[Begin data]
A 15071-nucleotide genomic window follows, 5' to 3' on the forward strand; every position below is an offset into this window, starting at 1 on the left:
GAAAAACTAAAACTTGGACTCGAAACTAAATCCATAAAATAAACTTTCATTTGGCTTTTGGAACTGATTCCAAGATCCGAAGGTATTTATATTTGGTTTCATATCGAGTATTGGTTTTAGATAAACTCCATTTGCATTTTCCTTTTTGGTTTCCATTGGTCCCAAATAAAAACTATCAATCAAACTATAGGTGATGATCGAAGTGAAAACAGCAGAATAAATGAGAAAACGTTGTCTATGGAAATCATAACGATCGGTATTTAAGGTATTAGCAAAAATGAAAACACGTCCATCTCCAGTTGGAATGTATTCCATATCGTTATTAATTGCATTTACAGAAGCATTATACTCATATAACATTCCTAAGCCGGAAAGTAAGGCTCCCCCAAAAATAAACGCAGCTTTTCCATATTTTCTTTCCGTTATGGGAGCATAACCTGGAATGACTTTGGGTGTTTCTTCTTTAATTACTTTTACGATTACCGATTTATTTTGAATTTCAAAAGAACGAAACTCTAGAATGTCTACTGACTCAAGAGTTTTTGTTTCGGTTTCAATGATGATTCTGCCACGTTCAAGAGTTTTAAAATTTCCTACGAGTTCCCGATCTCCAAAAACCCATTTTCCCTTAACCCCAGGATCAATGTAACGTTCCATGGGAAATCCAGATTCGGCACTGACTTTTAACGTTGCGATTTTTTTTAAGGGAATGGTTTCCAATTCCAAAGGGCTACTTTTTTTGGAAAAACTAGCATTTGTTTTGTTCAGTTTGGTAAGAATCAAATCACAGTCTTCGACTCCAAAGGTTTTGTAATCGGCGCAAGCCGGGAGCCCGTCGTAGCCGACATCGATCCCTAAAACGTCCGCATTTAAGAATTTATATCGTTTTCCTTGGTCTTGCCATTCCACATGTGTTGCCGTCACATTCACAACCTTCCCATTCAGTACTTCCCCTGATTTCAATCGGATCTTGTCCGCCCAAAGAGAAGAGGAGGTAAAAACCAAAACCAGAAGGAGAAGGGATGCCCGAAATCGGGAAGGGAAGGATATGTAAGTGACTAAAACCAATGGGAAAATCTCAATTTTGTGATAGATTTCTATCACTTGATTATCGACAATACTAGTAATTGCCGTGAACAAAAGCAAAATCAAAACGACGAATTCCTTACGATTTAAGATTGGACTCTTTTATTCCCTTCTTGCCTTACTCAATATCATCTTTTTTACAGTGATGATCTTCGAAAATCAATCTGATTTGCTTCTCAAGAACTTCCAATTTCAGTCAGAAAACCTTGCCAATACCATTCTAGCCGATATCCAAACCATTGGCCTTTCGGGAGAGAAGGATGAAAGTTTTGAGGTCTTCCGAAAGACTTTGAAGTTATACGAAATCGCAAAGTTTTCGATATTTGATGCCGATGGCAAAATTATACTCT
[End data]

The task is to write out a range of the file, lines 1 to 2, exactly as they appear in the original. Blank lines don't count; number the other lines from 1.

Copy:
A 15071-nucleotide genomic window follows, 5' to 3' on the forward strand; every position below is an offset into this window, starting at 1 on the left:
GAAAAACTAAAACTTGGACTCGAAACTAAATCCATAAAATAAACTTTCATTTGGCTTTTGGAACTGATTCCAAGATCCGAAGGTATTTATATTTGGTTTCATATCGAGTATTGGTTTTAGATAAACTCCATTTGCATTTTCCTTTTTGGTTTCCATTGGTCCCAAATAAAAACTATCAATCAAACTATAGGTGATGATCGAAGTGAAAACAGCAGAATAAATGAGAAAACGTTGTCTATGGAAATCATAACGATCGGTATTTAAGGTATTAGCAAAAATGAAAACACGTCCATCTCCAGTTGGAATGTATTCCATATCGTTATTAATTGCATTTACAGAAGCATTATACTCATATAACATTCCTAAGCCGGAAAGTAAGGCTCCCCCAAAAATAAACGCAGCTTTTCCATATTTTCTTTCCGTTATGGGAGCATAACCTGGAATGACTTTGGGTGTTTCTTCTTTAATTACTTTTACGATTACCGATTTATTTTGAATTTCAAAAGAACGAAACTCTAGAATGTCTACTGACTCAAGAGTTTTTGTTTCGGTTTCAATGATGATTCTGCCACGTTCAAGAGTTTTAAAATTTCCTACGAGTTCCCGATCTCCAAAAACCCATTTTCCCTTAACCCCAGGATCAATGTAACGTTCCATGGGAAATCCAGATTCGGCACTGACTTTTAACGTTGCGATTTTTTTTAAGGGAATGGTTTCCAATTCCAAAGGGCTACTTTTTTTGGAAAAACTAGCATTTGTTTTGTTCAGTTTGGTAAGAATCAAATCACAGTCTTCGACTCCAAAGGTTTTGTAATCGGCGCAAGCCGGGAGCCCGTCGTAGCCGACATCGATCCCTAAAACGTCCGCATTTAAGAATTTATATCGTTTTCCTTGGTCTTGCCATTCCACATGTGTTGCCGTCACATTCACAACCTTCCCATTCAGTACTTCCCCTGATTTCAATCGGATCTTGTCCGCCCAAAGAGAAGAGGAGGTAAAAACCAAAACCAGAAGGAGAAGGGATGCCCGAAATCGGGAAGGGAAGGATATGTAAGTGACTAAAACCAATGGGAAAATCTCAATTTTGTGATAGATTTCTATCACTTGATTATCGACAATACTAGTAATTGCCGTGAACAAAAGCAAAATCAAAACGACGAATTCCTTACGATTTAAGATTGGACTCTTTTATTCCCTTCTTGCCTTACTCAATATCATCTTTTTTACAGTGATGATCTTCGAAAATCAATCTGATTTGCTTCTCAAGAACTTCCAATTTCAGTCAGAAAACCTTGCCAATACCATTCTAGCCGATATCCAAACCATTGGCCTTTCGGGAGAGAAGGATGAAAGTTTTGAGGTCTTCCGAAAGACTTTGAAGTTATACGAAATCGCAAAGTTTTCGATATTTGATGCCGATGGCAAAATTATACTCT